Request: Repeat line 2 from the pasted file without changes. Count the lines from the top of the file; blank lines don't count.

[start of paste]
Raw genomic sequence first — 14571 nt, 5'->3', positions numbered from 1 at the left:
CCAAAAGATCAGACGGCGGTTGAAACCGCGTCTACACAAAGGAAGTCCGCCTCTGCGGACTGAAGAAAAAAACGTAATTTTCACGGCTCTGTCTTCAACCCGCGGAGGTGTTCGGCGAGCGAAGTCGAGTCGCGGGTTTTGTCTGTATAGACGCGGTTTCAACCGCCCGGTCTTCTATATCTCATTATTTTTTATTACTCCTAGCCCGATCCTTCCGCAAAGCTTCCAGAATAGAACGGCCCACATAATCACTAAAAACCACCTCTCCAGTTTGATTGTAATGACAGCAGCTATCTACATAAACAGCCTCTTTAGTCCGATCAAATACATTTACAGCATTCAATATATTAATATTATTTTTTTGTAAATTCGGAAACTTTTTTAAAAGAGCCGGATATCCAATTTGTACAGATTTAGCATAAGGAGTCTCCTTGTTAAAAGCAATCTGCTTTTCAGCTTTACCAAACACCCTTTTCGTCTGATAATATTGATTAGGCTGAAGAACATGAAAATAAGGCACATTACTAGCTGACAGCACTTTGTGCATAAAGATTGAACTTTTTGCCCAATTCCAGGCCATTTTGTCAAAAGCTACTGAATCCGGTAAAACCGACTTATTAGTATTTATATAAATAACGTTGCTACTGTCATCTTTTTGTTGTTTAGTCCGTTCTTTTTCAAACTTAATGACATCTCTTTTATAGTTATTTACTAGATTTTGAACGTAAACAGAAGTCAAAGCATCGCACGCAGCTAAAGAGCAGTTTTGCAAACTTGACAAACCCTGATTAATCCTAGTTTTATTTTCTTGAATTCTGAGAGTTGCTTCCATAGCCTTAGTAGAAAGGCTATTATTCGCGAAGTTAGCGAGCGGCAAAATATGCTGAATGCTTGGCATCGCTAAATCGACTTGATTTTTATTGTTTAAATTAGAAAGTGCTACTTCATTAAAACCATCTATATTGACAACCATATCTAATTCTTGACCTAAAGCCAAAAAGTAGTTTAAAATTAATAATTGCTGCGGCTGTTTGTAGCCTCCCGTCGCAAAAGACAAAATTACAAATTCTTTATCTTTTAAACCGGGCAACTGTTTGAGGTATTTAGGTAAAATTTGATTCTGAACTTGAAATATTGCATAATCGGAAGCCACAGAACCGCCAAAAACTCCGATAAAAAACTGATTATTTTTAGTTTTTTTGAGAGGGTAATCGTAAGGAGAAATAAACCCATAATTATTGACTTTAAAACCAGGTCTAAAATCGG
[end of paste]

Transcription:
CCAAAAGATCAGACGGCGGTTGAAACCGCGTCTACACAAAGGAAGTCCGCCTCTGCGGACTGAAGAAAAAAACGTAATTTTCACGGCTCTGTCTTCAACCCGCGGAGGTGTTCGGCGAGCGAAGTCGAGTCGCGGGTTTTGTCTGTATAGACGCGGTTTCAACCGCCCGGTCTTCTATATCTCATTATTTTTTATTACTCCTAGCCCGATCCTTCCGCAAAGCTTCCAGAATAGAACGGCCCACATAATCACTAAAAACCACCTCTCCAGTTTGATTGTAATGACAGCAGCTATCTACATAAACAGCCTCTTTAGTCCGATCAAATACATTTACAGCATTCAATATATTAATATTATTTTTTTGTAAATTCGGAAACTTTTTTAAAAGAGCCGGATATCCAATTTGTACAGATTTAGCATAAGGAGTCTCCTTGTTAAAAGCAATCTGCTTTTCAGCTTTACCAAACACCCTTTTCGTCTGATAATATTGATTAGGCTGAAGAACATGAAAATAAGGCACATTACTAGCTGACAGCACTTTGTGCATAAAGATTGAACTTTTTGCCCAATTCCAGGCCATTTTGTCAAAAGCTACTGAATCCGGTAAAACCGACTTATTAGTATTTATATAAATAACGTTGCTACTGTCATCTTTTTGTTGTTTAGTCCGTTCTTTTTCAAACTTAATGACATCTCTTTTATAGTTATTTACTAGATTTTGAACGTAAACAGAAGTCAAAGCATCGCACGCAGCTAAAGAGCAGTTTTGCAAACTTGACAAACCCTGATTAATCCTAGTTTTATTTTCTTGAATTCTGAGAGTTGCTTCCATAGCCTTAGTAGAAAGGCTATTATTCGCGAAGTTAGCGAGCGGCAAAATATGCTGAATGCTTGGCATCGCTAAATCGACTTGATTTTTATTGTTTAAATTAGAAAGTGCTACTTCATTAAAACCATCTATATTGACAACCATATCTAATTCTTGACCTAAAGCCAAAAAGTAGTTTAAAATTAATAATTGCTGCGGCTGTTTGTAGCCTCCCGTCGCAAAAGACAAAATTACAAATTCTTTATCTTTTAAACCGGGCAACTGTTTGAGGTATTTAGGTAAAATTTGATTCTGAACTTGAAATATTGCATAATCGGAAGCCACAGAACCGCCAAAAACTCCGATAAAAAACTGATTATTTTTAGTTTTTTTGAGAGGGTAATCGTAAGGAGAAATAAACCCATAATTATTGACTTTAAAACCAGGTCTAAAATCGG